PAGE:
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Nepal's parliament holds presidential election as nation faces increasing political instability

As Nepal faces increasing political instability, the country's parliament is holding a presidential election. The country sees frequent changes in government.

Nepal's parliament held elections for a new president on Thursday, as the Himalayan nation faces increasing political instability with a fragile coalition government that has been in power for only a few months.

The election of the president, a figurehead with not much political power, has triggered feuds among partners in the ruling alliance headed by Prime Minister Pushpa Kamal Dahal, who took office in December.

Dahal is backing Ram Chandra Poudel of the opposition Nepali Congress party, a move that angered his main coalition partner, the Communist Party of Nepal (Unified Marxist Leninist), which wanted its own candidate to be president. The party has since pulled out of the coalition.

There was no clear explanation why Dahal took such a large risk backing the opposition candidate and breaking his alliance, but the struggle for power among the main political parties in Nepal is common.

The country sees frequent changes in government. Nepal has had eight different governments in the past 10 years.


The national election in November last year left a hung parliament, leading to a fragile coalition government taking power.

Dahal also faces a confidence vote in parliament later this month. Analysts say the presidential election and confidence vote could lead to further instability.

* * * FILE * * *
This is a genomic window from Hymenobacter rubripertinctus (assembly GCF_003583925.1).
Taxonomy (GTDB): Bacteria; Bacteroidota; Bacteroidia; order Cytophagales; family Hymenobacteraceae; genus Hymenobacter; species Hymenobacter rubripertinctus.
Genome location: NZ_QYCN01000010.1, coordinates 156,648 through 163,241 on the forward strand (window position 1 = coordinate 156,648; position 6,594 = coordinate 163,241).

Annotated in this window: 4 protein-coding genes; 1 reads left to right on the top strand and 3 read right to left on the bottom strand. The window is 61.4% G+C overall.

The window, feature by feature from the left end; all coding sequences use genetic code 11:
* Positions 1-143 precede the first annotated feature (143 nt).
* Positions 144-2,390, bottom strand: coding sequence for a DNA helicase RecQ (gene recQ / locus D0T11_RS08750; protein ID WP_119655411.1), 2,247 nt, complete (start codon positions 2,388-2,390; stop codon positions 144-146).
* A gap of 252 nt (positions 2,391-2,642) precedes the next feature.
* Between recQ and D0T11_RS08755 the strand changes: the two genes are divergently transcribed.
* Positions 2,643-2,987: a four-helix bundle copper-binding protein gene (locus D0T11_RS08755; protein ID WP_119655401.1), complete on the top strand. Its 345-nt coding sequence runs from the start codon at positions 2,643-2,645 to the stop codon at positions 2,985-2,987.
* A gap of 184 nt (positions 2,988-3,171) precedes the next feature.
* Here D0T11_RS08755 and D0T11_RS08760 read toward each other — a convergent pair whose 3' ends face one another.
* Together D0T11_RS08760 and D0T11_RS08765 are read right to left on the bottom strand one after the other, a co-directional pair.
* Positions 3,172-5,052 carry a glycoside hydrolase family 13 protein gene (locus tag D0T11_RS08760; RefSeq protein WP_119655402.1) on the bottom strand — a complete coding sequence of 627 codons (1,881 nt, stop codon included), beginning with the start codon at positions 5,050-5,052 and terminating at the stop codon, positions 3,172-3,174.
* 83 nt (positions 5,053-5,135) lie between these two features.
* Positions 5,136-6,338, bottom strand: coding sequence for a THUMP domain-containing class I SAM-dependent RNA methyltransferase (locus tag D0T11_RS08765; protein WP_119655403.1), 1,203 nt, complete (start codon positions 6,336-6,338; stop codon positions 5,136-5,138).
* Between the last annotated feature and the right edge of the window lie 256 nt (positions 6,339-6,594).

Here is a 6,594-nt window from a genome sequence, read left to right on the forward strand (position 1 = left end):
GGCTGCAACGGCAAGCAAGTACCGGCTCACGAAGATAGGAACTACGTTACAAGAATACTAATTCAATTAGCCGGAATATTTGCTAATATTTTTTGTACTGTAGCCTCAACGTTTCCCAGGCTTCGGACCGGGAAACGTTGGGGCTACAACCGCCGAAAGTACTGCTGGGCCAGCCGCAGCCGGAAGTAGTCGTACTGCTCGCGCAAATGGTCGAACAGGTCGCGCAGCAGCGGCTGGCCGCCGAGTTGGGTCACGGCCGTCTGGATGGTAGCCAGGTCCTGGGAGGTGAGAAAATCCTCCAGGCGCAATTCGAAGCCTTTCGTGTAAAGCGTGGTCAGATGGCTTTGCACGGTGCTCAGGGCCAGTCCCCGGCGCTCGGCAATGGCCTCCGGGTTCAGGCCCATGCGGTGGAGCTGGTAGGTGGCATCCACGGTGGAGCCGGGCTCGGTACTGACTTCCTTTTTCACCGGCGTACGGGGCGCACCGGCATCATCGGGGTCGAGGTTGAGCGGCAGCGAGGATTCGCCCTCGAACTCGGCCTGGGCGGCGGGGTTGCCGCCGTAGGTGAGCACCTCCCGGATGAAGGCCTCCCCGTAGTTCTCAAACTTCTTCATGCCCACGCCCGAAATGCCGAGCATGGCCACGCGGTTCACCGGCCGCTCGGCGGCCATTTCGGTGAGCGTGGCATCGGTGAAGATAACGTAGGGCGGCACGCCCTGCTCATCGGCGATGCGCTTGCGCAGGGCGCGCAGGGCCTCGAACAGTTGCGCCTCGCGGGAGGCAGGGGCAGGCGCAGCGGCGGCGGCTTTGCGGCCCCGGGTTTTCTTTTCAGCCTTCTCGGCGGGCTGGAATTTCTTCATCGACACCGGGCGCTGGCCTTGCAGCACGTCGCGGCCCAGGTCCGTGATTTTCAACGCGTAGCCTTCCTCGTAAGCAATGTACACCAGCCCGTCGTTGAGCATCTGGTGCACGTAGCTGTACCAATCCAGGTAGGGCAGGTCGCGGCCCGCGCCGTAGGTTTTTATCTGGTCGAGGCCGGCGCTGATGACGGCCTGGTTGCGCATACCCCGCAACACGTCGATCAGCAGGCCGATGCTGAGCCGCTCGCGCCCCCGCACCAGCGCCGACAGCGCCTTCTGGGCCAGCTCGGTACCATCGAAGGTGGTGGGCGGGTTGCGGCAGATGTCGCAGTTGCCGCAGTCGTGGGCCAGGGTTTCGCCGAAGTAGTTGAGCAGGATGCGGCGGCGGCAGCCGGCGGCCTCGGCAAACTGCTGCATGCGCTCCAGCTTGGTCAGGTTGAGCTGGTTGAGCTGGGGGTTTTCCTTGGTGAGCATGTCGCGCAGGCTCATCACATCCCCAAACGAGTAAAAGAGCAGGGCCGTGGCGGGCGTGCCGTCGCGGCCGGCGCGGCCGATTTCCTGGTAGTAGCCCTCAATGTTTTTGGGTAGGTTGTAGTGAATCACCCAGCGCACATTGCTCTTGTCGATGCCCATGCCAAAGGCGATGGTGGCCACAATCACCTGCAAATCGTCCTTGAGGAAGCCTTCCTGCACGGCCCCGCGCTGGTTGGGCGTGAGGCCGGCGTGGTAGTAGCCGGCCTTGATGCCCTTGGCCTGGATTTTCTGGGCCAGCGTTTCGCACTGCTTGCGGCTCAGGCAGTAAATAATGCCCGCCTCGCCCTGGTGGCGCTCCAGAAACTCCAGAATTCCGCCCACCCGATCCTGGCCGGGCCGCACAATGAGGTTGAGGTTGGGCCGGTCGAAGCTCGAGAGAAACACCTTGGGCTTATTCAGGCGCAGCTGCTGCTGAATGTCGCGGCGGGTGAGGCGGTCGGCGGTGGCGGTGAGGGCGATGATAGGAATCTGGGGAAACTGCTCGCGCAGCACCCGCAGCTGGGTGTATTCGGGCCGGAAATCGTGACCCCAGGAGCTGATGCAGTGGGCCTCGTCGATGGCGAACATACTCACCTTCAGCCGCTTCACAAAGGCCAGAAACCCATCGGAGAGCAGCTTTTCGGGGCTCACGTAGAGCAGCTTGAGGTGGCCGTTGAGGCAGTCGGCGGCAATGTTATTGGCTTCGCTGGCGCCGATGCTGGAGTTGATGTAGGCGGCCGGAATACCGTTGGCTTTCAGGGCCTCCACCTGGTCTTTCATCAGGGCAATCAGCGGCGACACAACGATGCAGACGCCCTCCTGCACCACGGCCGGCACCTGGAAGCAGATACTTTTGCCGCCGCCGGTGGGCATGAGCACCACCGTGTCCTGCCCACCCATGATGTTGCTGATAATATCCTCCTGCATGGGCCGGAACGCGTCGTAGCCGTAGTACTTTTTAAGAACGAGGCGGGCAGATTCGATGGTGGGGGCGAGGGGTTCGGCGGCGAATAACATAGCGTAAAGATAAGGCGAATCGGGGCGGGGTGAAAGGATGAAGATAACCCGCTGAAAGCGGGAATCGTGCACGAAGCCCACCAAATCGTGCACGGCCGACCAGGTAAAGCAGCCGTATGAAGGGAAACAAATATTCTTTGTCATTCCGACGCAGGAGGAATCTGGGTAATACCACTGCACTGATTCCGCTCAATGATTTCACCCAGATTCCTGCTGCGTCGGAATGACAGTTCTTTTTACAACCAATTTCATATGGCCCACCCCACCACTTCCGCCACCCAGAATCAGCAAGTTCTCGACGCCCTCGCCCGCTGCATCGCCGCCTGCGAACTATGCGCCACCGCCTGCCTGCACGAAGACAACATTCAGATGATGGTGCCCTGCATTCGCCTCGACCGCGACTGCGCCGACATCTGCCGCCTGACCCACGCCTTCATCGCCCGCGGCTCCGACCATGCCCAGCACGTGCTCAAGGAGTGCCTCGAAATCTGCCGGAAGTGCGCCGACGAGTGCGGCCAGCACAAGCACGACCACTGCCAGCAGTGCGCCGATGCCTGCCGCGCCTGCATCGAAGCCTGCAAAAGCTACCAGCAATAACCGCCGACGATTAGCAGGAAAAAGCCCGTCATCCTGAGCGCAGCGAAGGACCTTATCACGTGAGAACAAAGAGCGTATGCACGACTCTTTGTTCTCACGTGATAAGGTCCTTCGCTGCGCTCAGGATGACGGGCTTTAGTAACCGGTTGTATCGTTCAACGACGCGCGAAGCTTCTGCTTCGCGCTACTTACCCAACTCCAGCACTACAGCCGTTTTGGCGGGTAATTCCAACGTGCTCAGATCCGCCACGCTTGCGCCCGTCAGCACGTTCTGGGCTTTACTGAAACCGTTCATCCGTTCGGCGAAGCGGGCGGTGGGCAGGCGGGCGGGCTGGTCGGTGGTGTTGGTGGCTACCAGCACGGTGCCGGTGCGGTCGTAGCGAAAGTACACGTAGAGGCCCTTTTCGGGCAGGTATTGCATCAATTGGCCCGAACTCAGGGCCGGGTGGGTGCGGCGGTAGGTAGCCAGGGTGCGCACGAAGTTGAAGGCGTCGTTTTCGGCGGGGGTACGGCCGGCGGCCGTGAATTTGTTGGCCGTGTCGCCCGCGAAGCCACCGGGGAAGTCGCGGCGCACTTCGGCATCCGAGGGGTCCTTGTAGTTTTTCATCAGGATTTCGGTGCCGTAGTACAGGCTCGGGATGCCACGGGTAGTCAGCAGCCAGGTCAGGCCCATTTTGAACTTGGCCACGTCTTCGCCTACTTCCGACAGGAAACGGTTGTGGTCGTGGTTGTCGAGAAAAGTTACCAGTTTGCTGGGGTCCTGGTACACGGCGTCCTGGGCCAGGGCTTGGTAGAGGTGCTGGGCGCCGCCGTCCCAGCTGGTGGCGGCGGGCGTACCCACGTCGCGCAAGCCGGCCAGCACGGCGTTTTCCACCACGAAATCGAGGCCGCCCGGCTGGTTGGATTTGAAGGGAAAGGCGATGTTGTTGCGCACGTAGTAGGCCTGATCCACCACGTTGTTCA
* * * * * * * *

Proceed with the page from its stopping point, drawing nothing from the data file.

"The phase of political instability in Nepal has not ended despite the fact we had a successful national election and a new coalition government in place," said Dhruba Adhikary, an independent analyst in Kathmandu.

Dahal has lost the support of three key political parties that were part of the initial coalition government.

His tenure had a rocky start even before he could address key issues facing the country of 30 million.


Nepal is still struggling to recover from the economic troubles brought by COVID-19, which led to a drop in the number of foreign tourists coming to climb the country's mountain peaks and hike its trails. Reviving tourism is needed to bolster Nepal's economy.

Dahal also must balance relations between Nepal's two giant neighbors, India and China. Both countries compete for influence in the tiny Himalayan nation.

Nepal is surrounded on three sides by India with open borders allowing traffic into each other’s territories without passports or visas. Landlocked Nepal imports most of its food, supplies and oil from India.

Meanwhile, there are concerns New Delhi is losing influence to rival China, which has invested in infrastructure development in Nepal and provided the country with millions of doses of COVID-19 vaccines during the pandemic.

Nepal's new prime minister typically begins their tenure with a visit to one of these countries, but Dahal has not yet announced any such plans.

On Thursday, a total of 884 members of the federal parliament and provincial assemblies gathered in the capital, Kathmandu, to vote for the new president. The final results were expected to be announced Thursday night.

It is only the third time a new president is being elected since the country abolished a centuries-old monarchy and became a republic.

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